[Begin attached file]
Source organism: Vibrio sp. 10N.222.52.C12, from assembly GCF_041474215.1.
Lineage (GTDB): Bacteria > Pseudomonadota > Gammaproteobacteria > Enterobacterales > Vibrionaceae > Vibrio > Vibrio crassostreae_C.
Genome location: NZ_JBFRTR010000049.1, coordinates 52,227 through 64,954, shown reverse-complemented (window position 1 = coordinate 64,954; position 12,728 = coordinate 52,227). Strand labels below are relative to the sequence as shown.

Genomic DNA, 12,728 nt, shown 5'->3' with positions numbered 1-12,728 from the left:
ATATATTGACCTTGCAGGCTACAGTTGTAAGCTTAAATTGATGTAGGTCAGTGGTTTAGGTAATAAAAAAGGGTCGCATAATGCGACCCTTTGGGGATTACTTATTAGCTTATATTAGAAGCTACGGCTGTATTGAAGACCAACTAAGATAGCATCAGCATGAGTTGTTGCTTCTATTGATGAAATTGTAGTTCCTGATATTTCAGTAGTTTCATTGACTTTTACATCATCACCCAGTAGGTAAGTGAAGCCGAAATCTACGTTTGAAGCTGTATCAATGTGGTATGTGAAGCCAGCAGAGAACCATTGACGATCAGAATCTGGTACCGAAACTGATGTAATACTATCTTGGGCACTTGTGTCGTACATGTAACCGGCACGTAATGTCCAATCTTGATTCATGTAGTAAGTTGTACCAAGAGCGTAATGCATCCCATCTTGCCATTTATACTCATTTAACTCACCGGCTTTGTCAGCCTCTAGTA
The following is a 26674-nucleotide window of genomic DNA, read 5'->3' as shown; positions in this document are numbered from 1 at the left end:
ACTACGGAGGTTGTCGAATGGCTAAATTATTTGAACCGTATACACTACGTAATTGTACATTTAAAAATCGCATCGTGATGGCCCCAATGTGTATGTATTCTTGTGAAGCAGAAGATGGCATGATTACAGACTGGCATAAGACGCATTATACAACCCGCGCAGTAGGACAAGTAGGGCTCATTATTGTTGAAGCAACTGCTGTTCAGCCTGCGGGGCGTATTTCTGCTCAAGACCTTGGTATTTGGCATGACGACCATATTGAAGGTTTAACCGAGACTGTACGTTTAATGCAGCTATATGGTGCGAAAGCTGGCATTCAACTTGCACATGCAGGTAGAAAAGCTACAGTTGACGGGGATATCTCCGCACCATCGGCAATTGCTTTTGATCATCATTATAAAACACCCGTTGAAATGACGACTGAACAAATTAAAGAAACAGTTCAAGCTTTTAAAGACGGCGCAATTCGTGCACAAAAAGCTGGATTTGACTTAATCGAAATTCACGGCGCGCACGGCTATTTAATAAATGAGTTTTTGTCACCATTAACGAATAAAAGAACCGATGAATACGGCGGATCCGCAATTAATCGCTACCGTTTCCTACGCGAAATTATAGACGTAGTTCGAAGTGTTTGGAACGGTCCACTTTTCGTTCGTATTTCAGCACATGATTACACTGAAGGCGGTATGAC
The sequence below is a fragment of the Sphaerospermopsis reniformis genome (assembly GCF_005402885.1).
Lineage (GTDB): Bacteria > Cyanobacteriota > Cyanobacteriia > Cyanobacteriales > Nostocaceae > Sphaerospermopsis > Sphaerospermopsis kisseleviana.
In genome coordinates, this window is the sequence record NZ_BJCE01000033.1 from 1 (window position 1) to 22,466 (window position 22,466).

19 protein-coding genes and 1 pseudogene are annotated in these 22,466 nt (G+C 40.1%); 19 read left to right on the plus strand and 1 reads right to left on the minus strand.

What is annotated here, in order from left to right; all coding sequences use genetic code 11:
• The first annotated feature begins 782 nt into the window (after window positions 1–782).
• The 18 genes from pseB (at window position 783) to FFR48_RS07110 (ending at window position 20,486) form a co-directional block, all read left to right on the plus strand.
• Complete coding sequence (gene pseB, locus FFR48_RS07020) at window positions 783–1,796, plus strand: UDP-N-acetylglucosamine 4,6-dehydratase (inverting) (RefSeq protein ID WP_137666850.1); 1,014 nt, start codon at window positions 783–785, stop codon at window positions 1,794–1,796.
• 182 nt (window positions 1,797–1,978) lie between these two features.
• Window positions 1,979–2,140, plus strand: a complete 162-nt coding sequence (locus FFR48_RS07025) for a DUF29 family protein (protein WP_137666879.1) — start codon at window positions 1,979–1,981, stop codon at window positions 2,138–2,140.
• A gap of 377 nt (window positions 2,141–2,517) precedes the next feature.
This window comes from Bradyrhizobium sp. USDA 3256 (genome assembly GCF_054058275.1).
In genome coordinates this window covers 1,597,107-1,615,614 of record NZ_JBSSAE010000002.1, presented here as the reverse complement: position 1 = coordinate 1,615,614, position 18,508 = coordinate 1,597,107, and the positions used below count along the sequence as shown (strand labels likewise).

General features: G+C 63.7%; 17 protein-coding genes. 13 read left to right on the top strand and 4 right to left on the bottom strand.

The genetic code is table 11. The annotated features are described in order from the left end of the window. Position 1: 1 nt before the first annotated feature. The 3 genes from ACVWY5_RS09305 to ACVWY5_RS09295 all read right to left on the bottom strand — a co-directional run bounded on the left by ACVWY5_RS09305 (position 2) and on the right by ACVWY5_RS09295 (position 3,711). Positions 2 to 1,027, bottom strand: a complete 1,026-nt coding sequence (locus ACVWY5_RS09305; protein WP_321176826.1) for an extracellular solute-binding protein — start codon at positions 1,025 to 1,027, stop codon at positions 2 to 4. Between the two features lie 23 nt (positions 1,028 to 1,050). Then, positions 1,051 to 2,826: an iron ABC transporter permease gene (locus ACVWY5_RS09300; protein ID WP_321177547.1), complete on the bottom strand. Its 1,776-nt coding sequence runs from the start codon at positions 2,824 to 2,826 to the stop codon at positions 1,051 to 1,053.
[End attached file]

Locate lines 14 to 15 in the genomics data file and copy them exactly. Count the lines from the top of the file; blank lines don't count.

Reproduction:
• The 18 genes from pseB (at window position 783) to FFR48_RS07110 (ending at window position 20,486) form a co-directional block, all read left to right on the plus strand.
• Complete coding sequence (gene pseB, locus FFR48_RS07020) at window positions 783–1,796, plus strand: UDP-N-acetylglucosamine 4,6-dehydratase (inverting) (RefSeq protein ID WP_137666850.1); 1,014 nt, start codon at window positions 783–785, stop codon at window positions 1,794–1,796.